WATCH: Michigan Deputy Speeding with No Lights and Siren Strikes Kid on Minibike

Dashcam video released this week shows a Michigan sheriff’s deputy driving 66 mph in a 30 mph speed zone when he struck an 11-year-old boy on a mini-bike.

The video shows the boy swerving in front of the deputy when he was struck. The video also shows the Calhoun County sheriff’s deputy waited almost a minute before stepping out of his patrol car to approach the boy who was laying in the middle of the street.

The deputy whose name has not been released did not have his emergency lights or siren activated but the sheriff’s office said he was on his way to a burglary call.

The boy’s minibike did not have lights nor was it street legal. And even if it was, he would still too young to operate it under the law.

The incident took place on May 28 around 9:30 p.m. In September, prosecutors declined to file charges against the deputy.

but the boy’s family has filed a lawsuit, seeking $25 million in damages. Watch the video above. Audio does not come on until :32 in the video.

This is what his mother, Christina Valadez, had to say:

I understand that he did not intentionally kill my son. I understand he was doing his job, probably trying to save a life. But I want him to take acknowledgement that he took my son’s life. There’s no denying that,” Valadez said. “Let this have been anybody else. Let me have struck and killed an 11-year-old kid. I would be behind bars. You’d be behind bars. Everybody’d be behind bars.”​

​This is what his sisters had to say, according to Fox 17.

Neveah and Regina Hale believe that Norman’s chance of survival could have been improved had the deputy tried to perform life-saving measures. According to video, CPR and resuscitating measures were not done in the minutes prior to the paramedics’ arrival.

“He didn’t treat him like he was a human,” said Regina Hale. “He didn’t look for a pulse. He didn’t do CPR. He just flashed a light in his face.”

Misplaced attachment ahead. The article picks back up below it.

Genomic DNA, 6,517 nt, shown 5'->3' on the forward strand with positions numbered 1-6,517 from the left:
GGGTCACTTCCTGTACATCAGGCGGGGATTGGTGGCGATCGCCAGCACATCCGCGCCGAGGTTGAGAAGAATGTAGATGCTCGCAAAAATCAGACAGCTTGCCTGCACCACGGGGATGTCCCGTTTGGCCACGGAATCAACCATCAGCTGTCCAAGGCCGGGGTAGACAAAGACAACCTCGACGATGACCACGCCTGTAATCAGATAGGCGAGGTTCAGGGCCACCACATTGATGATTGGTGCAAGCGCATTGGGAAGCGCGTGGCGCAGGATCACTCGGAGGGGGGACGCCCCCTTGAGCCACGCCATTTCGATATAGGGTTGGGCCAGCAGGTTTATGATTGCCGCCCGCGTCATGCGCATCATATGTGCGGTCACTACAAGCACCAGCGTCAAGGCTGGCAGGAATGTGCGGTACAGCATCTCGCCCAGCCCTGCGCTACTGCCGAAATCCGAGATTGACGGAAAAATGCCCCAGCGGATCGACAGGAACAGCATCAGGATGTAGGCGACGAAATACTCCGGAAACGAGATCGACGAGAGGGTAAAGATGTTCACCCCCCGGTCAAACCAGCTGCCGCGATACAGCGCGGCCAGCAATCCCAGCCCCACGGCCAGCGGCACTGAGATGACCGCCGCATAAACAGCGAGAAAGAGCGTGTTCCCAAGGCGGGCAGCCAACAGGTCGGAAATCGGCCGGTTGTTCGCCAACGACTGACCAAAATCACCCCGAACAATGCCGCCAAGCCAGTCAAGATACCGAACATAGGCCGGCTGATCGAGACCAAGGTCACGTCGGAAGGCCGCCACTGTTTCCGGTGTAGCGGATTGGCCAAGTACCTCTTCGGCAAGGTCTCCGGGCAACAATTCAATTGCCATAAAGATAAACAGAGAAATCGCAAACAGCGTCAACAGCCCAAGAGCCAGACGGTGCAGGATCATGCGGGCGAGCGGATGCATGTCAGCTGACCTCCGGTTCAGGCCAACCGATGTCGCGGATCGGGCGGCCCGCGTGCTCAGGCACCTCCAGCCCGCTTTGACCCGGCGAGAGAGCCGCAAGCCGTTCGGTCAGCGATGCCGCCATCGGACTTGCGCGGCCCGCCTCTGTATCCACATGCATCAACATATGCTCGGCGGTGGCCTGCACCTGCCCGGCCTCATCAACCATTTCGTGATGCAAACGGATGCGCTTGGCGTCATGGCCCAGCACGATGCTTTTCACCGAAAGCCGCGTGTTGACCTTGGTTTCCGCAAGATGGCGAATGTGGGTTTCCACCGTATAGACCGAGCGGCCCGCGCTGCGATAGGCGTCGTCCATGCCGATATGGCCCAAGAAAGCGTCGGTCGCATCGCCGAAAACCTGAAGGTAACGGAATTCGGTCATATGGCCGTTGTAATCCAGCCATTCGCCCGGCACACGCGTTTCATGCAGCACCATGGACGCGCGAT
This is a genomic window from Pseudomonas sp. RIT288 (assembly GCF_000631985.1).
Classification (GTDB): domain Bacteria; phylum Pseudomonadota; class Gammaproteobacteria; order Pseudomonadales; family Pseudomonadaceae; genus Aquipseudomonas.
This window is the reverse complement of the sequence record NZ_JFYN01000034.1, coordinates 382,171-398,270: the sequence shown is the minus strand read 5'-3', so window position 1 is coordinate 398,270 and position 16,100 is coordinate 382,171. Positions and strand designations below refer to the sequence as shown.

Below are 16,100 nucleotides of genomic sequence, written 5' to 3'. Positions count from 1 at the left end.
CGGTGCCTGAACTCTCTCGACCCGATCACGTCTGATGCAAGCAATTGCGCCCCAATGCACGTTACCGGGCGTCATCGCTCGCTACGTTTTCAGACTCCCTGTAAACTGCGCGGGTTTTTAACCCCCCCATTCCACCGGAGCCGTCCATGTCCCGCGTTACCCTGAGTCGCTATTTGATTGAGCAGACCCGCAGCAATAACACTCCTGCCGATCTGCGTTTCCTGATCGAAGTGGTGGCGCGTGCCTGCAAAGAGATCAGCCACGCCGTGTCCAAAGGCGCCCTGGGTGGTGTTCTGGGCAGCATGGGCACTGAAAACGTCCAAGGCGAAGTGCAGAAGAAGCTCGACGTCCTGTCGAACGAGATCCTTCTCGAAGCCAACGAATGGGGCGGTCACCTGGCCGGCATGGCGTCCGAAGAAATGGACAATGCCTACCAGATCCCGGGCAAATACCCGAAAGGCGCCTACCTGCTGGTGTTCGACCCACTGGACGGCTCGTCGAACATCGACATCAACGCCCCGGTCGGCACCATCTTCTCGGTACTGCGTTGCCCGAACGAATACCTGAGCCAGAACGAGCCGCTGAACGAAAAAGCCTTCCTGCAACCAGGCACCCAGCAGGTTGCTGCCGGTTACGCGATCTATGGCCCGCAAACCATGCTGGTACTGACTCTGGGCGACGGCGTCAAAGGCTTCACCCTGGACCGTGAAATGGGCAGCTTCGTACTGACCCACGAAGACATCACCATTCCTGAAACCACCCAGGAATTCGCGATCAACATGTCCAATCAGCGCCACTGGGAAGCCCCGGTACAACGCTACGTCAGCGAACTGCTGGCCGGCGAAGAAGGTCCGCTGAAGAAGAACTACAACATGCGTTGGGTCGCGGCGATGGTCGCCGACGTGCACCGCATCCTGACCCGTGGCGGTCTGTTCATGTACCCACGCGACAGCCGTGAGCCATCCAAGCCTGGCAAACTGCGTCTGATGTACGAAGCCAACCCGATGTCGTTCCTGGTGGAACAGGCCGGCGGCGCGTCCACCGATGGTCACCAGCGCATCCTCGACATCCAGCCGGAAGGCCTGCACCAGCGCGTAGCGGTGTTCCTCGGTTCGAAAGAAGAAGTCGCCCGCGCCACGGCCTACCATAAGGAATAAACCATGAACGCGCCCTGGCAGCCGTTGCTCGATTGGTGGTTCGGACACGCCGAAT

When asked if relatives believe the deputy’s speed resulted in Norman’s death, they answered yes. They also believe Norman would not have tried to cross the street if the deputy’s emergency lights were on.

Jackson County Prosecutor Jerard Jarzynka said he did not file charges because he did not believe he could prove criminal charges beyond a reasonable doubt.

Dashcam video released this week shows a Michigan sheriff’s deputy driving 66 mph in a 30 mph speed zone when he struck an 11-year-old boy on a mini-bike.

The video shows the boy swerving in front of the deputy when he was struck. The video also shows the Calhoun County sheriff’s deputy waited almost a minute before stepping out of his patrol car to approach the boy who was laying in the middle of the street.

The deputy whose name has not been released did not have his emergency lights or siren activated but the sheriff’s office said he was on his way to a burglary call.

The boy’s minibike did not have lights nor was it street legal. And even if it was, he would still too young to operate it under the law.

The incident took place on May 28 around 9:30 p.m. In September, prosecutors declined to file charges against the deputy.

but the boy’s family has filed a lawsuit, seeking $25 million in damages. Watch the video above. Audio does not come on until :32 in the video.

This is what his mother, Christina Valadez, had to say:

I understand that he did not intentionally kill my son. I understand he was doing his job, probably trying to save a life. But I want him to take acknowledgement that he took my son’s life. There’s no denying that,” Valadez said. “Let this have been anybody else. Let me have struck and killed an 11-year-old kid. I would be behind bars. You’d be behind bars. Everybody’d be behind bars.”​

​This is what his sisters had to say, according to Fox 17.

Neveah and Regina Hale believe that Norman’s chance of survival could have been improved had the deputy tried to perform life-saving measures. According to video, CPR and resuscitating measures were not done in the minutes prior to the paramedics’ arrival.

“He didn’t treat him like he was a human,” said Regina Hale. “He didn’t look for a pulse. He didn’t do CPR. He just flashed a light in his face.”

When asked if relatives believe the deputy’s speed resulted in Norman’s death, they answered yes. They also believe Norman would not have tried to cross the street if the deputy’s emergency lights were on.

Jackson County Prosecutor Jerard Jarzynka said he did not file charges because he did not believe he could prove criminal charges beyond a reasonable doubt.

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Carlos Millerhttps://pinacnews.com
Editor-in-Chief Carlos Miller spent a decade covering the cop beat for various newspapers in the Southwest before returning to his hometown Miami and launching Photography is Not a Crime aka PINAC News in 2007. He also published a book, The Citizen Journalist's Photography Handbook, which is available on Amazon.

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